Elan Morgan is a writer and web designer who works from Elan.Works, a designer and editor at GenderAvenger, and a speaker who has spoken across North America. They believe in and work to grow both personal and professional quality, genuine community, and meaningful content online.

#356: VAMPIRE ZOMBIES

For most of this last summer, my dreams were not terribly vivid if I remembered them at all. My dream life rolls in and out, rarely middling and spending most of its time at either end, either bringing forth weeks of rollicking tumult or vegetative dark. Lately, I have been experiencing the big wave category of dreaming, which explains the midget Downs Syndrome vampire child zombies I mentioned yesterday.

All five physical senses do not behave in my dreams the same way they do in waking life. For instance, my ability to hear is abysmal. It's not that I am deaf in a hearing dream world; all sound is muffled to quiet incomprehensibility and understanding auditory signals is an exercise of intuition. Because sound is unreliable, my dream self has a heightened awareness of her physical surroundings. Where everything is situated and what has moved or is moving tells me what is happening so that I can react.

In short, it is easy to sneak up on me in dreams if I am distracted, which brings me to the dream I had three nights ago.

I lived in a small house with a bunch of roommates. We were all standing around in a very messy bedroom, quite unsure what to do next, because we knew that the world outside our little house was being overrun with vampire zombies, and we were not prepared for it. I know that you are thinking who would be prepared for an attack of vampire zombies? The fact is that we knew of this impending attack in advance but were too apathetic to take it too seriously. Now we were taking it seriously and had a serious shortage of boards and nails to block up the windows and doors.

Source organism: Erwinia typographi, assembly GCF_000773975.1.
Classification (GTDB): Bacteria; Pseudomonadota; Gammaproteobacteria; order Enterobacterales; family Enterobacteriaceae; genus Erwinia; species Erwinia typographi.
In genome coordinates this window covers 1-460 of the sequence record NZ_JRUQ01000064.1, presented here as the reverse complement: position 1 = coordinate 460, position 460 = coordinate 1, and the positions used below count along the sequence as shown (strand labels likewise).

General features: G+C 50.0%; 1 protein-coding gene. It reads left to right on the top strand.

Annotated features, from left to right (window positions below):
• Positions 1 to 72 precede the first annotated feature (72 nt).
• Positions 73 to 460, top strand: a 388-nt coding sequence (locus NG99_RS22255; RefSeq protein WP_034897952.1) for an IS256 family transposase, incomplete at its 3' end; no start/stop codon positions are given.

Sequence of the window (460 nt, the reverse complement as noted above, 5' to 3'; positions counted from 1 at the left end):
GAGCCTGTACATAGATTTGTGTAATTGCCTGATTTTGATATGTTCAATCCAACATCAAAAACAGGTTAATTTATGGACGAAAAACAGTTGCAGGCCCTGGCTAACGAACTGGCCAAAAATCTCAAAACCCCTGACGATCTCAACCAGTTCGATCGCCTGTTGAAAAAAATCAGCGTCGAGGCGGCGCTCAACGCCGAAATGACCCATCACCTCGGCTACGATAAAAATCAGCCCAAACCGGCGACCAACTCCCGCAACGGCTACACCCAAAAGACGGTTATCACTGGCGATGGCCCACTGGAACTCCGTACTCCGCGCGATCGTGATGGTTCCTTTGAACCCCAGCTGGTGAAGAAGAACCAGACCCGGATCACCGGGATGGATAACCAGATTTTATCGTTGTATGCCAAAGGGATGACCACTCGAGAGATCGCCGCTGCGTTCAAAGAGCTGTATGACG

Thinking back, my friends and I were having major issues with our collective cognitive functioning, because while we stood around dumbly and wondering what to do, our house was being invaded by a lesser variety of vampire zombie. We hadn't even considered attempting some kind of defense before this standing around phase of our master plan. It was like we were stunned.

I was just waking up to the realization that we were really going to die soon if we didn't act quickly, when these tiny midget Downs Syndrome vampire child zombies started crawling out from around and under the bed. They were oblivious to the other warm bodies in the room and fell hungrily onto my legs. Another thing about my dream body is that it doesn't usually feel too much. It's a lot like my dream hearing. In this instance, though, I could feel every last nail and tooth dig into my flesh. The pain was instant and cold and loud.

It was brilliant, really. Vivid dreaming is usually a good sign. It often means that I have closer access to what I think and feel. It means that I write better, that I think more clearly, and that my brain, rather than being a morass of conflicting thoughts and feelings, can follow a line of reason more thoroughly. A lack of dreaming usually means that I am in a good, solid depression.

Who would have ever guessed that midget Downs Syndrome vampire child zombies might actually be harbingers of good times ahead?



"If He Were Alive Today, Mayhap, Mr. Morgan Would Sit on the Midget's Lap" by Ogden Nash